*I apologize to the creator of the image. I searched, unsuccessfully, to find you. I did find the image again on the website Trans4Mind.com which I am going to go back and visit. It looks like an interesting website but there was no attribution for the image in the article.
Fifty is a special number to me. It is the age when I finally realized that there was more to life than working 9-12 hours a day; that while I had accomplished “great” things, I was not personally satisfied; and that I had the power to change and grow in unexpected ways. Sophia Loren’s words resonated with me. “There is a fountain of youth: it is your mind, your talents, the creativity you bring to your life and the lives of people you love. When you learn to tap this source, you will truly have defeated age.” Fifty truly is the new thirty.
This week, set twenty minutes aside. Put on music that uplifts you. Find a comfortable spot to write and sit down with pen and paper. Write Sophia Loren’s quote at the top, then write “I want.” Now continue. Don’t worry if there are pauses — you may not be used to thinking about what you want at core level. Don’t edit what you’ve written. Just let the thoughts flow. You aren’t being graded. This is all about you. When you are done, put what you’ve written in a special place. I want you to make a point of taking it out and reading it each morning. Feel free to add to it– you might even realize that some of the things you’ve written aren’t what “you” want. That’s part of the discovery process. When you are clearer about what you really want at your soul level, you will find opportunities will open up which will move you towards fulfilling your dreams. Trust in the process and have fun with this.
When common themes start appearing in your life, you need to listen. This past week, mine (and I suspect many of you will have the same one) has been “balance.” I know that when I am out of balance — when I’ve over-committed, slept too few hours, run full-tilt for too long — my body lets me know. But, the other thing that happens is the messages around me start getting really loud. The sermons at Unity become about balance, our Mastermind Group talks about the spiral of people-pleasing, posts on Facebook point to letting go, and I’m compelled to re-read my own blog posts.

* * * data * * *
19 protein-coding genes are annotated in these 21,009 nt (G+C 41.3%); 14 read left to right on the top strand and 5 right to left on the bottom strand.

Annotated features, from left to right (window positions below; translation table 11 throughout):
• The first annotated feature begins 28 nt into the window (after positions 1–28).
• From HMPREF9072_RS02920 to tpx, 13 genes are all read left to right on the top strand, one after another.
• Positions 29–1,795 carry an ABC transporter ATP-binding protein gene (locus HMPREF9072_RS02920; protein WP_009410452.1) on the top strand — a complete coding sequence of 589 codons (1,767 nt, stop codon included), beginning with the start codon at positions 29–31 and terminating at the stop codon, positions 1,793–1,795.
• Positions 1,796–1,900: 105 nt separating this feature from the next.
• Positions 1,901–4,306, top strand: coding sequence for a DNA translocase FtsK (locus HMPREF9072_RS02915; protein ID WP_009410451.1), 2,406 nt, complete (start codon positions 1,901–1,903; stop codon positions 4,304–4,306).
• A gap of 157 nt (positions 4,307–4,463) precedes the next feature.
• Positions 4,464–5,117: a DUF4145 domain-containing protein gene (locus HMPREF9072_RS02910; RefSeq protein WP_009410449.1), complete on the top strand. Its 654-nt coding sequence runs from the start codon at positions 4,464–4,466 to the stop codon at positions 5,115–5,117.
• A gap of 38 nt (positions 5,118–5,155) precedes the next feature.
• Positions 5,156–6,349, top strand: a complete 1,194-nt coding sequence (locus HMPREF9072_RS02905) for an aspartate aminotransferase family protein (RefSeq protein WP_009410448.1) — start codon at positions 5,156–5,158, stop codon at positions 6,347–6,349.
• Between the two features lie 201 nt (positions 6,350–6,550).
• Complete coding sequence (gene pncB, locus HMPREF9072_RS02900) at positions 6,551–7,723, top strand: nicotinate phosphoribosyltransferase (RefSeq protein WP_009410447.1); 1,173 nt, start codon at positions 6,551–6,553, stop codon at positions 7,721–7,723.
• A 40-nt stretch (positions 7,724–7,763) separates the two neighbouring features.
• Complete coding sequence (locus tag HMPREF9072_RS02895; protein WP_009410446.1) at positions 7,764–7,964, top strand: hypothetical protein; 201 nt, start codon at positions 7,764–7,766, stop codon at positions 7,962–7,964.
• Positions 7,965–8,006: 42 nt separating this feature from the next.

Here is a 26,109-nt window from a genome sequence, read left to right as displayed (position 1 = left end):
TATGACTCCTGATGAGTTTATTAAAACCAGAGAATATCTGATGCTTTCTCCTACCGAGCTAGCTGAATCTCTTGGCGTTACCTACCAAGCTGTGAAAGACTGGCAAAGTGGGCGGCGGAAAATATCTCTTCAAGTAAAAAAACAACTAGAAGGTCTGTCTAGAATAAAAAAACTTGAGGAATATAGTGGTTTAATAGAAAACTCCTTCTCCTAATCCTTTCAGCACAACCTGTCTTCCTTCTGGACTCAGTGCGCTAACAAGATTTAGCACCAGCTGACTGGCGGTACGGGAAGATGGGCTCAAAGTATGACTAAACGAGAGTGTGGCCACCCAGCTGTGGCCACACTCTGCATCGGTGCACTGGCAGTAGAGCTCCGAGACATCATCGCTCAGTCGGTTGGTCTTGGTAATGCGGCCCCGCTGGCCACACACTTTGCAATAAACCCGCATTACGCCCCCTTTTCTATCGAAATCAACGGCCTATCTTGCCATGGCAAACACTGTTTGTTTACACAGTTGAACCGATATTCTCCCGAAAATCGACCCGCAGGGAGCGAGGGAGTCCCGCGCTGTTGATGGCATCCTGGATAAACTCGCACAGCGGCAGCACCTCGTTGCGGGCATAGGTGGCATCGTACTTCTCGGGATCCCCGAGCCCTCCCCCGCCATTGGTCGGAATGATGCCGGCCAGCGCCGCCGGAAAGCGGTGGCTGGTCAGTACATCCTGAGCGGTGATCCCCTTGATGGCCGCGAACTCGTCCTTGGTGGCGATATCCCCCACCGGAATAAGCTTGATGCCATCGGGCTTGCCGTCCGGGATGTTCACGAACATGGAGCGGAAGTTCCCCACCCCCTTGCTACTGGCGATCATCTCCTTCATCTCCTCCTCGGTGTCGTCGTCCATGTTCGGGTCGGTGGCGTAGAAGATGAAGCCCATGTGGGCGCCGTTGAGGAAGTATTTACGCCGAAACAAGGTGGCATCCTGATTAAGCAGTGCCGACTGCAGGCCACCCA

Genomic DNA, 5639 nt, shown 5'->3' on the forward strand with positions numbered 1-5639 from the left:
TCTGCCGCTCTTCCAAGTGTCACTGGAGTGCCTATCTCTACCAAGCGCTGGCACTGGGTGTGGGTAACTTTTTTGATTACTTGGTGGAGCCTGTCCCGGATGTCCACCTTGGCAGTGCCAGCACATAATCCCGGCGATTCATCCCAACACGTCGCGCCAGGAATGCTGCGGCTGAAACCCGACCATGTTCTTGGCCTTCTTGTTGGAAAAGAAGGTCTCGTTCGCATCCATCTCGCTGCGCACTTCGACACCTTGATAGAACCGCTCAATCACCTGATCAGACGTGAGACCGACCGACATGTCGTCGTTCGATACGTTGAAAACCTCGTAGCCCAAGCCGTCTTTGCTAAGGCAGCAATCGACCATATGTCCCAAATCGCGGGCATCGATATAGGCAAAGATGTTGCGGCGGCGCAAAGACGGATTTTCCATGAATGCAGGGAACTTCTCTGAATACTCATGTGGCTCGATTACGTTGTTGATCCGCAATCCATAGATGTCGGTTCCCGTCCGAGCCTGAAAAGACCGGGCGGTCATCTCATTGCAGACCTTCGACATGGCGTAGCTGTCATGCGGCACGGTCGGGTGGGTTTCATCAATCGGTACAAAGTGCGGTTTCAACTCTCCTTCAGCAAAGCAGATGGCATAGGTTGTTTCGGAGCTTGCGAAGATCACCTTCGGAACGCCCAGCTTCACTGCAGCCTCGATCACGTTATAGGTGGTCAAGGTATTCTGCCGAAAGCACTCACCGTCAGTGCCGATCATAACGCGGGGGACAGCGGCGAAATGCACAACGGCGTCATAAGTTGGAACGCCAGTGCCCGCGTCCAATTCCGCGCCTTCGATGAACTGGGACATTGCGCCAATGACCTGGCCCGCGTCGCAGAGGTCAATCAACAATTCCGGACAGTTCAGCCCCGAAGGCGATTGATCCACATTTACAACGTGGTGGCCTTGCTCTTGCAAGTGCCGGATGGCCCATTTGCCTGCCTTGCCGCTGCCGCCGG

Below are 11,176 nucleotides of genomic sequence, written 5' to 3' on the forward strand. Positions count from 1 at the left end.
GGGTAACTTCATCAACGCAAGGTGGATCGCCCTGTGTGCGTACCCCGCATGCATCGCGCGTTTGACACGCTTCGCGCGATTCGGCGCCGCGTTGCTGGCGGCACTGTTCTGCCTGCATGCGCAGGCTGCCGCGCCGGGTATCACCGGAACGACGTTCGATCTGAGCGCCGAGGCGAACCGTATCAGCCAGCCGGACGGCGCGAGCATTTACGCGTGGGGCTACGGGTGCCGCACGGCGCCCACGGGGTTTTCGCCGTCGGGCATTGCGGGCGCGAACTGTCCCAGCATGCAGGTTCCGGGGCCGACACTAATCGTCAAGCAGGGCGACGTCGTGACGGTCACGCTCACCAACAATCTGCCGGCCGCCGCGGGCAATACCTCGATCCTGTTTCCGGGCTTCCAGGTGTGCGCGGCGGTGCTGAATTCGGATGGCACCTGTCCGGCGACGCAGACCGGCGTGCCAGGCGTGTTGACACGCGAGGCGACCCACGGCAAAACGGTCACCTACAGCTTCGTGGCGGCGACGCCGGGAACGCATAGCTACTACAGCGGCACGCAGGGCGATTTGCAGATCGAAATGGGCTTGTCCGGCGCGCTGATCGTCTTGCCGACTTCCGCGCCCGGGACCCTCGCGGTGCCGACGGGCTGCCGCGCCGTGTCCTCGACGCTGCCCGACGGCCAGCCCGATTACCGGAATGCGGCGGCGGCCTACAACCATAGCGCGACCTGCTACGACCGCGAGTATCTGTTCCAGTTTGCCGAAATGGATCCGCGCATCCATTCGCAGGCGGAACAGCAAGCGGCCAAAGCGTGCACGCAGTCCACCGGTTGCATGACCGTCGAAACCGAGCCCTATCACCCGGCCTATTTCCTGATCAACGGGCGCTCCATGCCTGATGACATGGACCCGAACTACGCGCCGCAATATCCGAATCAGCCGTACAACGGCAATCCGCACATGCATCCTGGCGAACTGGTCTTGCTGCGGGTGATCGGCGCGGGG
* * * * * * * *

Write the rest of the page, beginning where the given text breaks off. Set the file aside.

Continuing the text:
In light of all this, I’m going to share Cheryl Richardson’s Absolute Yes List as the exercise this week. “Put your self-care above anything else—say no unless it’s an absolute yes. Choose to spend your time and energy on things that bring you joy and make decisions based on what you want instead of what others want. If you don’t set boundaries and take care of yourself, your health and well-being are at stake. And, if you are neglecting yourself, you aren’t helping your family and others around you.”
This may be one of the harder exercises to implement. Saying “yes” is often automatic. Pausing and checking in with yourself and asking if you are 100% in favor of saying yes is difficult. The fear of disappointing others makes it even more so. I’ll let you in on a secret, it gets easier with practice and you’ll discover that absolute yeses mean that you will find the time to do the things that matter most to you. If this seems a bridge too far, choose one day this week to do focus on absolute yeses. Next week, make it two days. Keep it up until it feels comfortable. I’m going to end this by reaching back to a favorite poem I introduced in one of my earlier posts – God Says Yes to Me by Kaylin Haught. Enjoy!